Things to know about the working area of river guard officers
What is interesting for me is that, the Kampi area is clearly divided into two areas: the core area and the buffer area. The core area is a no-go area for fishing or arbitrary encroachment, because when the water level rises (this area is only during the rainy season), fish and Irrawaddy Dolphins do not only settle in the Kampi. They need the freedom to move around in the open area. The buffer zone is a place where villagers can go fishing, but must comply with some government conditions, including:
– Family fishing
– Cannot leave their fishing equipment unattended
– Responsible fishing, and be cautious of the endangered natural resources
– If there is any unattended equipment, the river guard officers will confiscate them immediately.
In general, any job always faces endless problems, either physical labor or intelligence usage. Not much different from, the work of the river guard officers often faces the same challenges, including:
– During the rainy season, which is the high-water season, the number of illegal fishing cases remains. Some of them still sneak into the core area in spite of the strict rules and patrols due to their livelihood, knowledge, and stubbornness, such illegal activities often destroy fish and Irrawaddy Dolphin habitats. The river guard officers could barely catch up with them!
– What we in the city did not expect was that some illegal fishermen, when they saw the boat of the river guard officers, they cooperated very well by driving away full-force. For example: Just like if you are a seller at the New Market since 2005, you are very familiar with the entrance and exits of the markets as well as other shops located there. The same goes for the illegal fishermen. Even though the Kampi area has many small water streams, illegal fishermen can still drive their boats skillfully, even more, impressive than the river guard officers. Sometimes, they have to chase each other down just like in Hollywood movies. The guards could face severe dangers as their boat could sink or there might be an accident with the perpetrator’s boats too. It could get as bad as endangering their life.
– The river guard officers have to spend long hours (5 hours) in the sun, in the rain, on their boats, risking their lives if the weather is unfavorable with heavy rainstorms, extreme heat, or flooding.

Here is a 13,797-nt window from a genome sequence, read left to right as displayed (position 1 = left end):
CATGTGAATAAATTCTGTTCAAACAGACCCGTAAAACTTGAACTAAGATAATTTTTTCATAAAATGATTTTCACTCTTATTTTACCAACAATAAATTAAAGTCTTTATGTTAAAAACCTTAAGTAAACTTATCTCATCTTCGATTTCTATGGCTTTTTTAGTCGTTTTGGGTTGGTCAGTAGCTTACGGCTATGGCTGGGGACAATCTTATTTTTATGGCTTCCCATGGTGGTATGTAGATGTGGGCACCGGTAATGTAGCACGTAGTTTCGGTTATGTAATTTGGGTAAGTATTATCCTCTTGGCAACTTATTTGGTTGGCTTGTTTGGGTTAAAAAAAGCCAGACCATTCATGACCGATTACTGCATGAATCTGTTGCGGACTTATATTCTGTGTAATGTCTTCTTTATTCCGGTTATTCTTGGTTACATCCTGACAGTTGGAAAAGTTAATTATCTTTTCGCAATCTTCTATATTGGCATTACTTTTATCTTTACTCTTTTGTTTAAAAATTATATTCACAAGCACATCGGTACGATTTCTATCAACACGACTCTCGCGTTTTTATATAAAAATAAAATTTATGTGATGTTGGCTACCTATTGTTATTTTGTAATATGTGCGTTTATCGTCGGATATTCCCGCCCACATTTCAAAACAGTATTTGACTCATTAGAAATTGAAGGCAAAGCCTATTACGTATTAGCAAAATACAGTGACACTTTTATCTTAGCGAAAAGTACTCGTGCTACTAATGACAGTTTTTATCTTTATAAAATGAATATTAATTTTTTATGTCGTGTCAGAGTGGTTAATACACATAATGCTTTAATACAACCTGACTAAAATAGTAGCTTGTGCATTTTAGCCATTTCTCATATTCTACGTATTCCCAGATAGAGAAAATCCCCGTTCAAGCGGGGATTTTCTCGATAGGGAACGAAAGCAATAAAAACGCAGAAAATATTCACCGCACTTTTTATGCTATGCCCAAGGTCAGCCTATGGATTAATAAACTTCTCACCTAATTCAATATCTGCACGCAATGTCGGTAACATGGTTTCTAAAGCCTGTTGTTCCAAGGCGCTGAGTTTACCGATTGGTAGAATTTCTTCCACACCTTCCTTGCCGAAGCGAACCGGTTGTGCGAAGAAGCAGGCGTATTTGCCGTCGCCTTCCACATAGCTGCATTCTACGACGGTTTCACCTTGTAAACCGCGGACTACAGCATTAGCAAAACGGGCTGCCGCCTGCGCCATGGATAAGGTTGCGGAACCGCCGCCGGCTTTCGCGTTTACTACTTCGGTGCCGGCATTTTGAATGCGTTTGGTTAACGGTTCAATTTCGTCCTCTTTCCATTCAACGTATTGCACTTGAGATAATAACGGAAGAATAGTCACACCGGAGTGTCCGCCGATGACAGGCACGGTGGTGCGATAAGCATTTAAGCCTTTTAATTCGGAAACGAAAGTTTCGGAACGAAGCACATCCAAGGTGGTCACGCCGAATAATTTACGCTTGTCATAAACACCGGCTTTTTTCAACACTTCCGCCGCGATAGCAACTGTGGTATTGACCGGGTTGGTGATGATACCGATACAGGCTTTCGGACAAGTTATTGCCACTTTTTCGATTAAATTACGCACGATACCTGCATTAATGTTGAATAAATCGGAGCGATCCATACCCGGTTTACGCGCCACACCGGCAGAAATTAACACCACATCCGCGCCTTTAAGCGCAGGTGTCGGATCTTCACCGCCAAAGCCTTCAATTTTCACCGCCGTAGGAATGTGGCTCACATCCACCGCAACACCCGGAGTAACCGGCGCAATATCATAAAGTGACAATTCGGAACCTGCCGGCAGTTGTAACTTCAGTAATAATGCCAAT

– Lack of funds to spend on transportation, especially fuel for boats. The same uncle told us, “The community does not have enough money, so we have to spend our own money. I have been spending my own money for almost two years now”.
– There is a lack of human resources to do this job because a large number of people do not consider this conservation work as a choice for a future career.
– There is no encouragement from family when they work as guards because they have to face countless accidents while working and sometimes the river guard officers have to spare some money from supporting the family, to supply the patrolling. When I first found out, I felt nothing but great sympathy for them and just wrote this article to share it with you, as well as to encourage the river guard off to keep up with this amazing work for all of us Cambodians.
When there is a will, there is a way.
Their efforts and some of the participating organizations have not been in vain. It has led to admirable results. Today, the number of dolphins has risen to 89 by 2020, which considered as stable according to the estimated total number of Mekong Irrawaddy dolphins between 1997 and 2020 done by the World Wildlife Fund (WWF). Therefore, I hope that all of you, after reading this article, will be encouraged to take care of our local natural resources so that none of it will be endangered anymore.
“River Guard” is one of the three blog articles written by Chea Sreypov, YEA: Mekong Generation 2.
*Youth Program: Mekong Generation2 has been trained by Wapatoa and YEA team.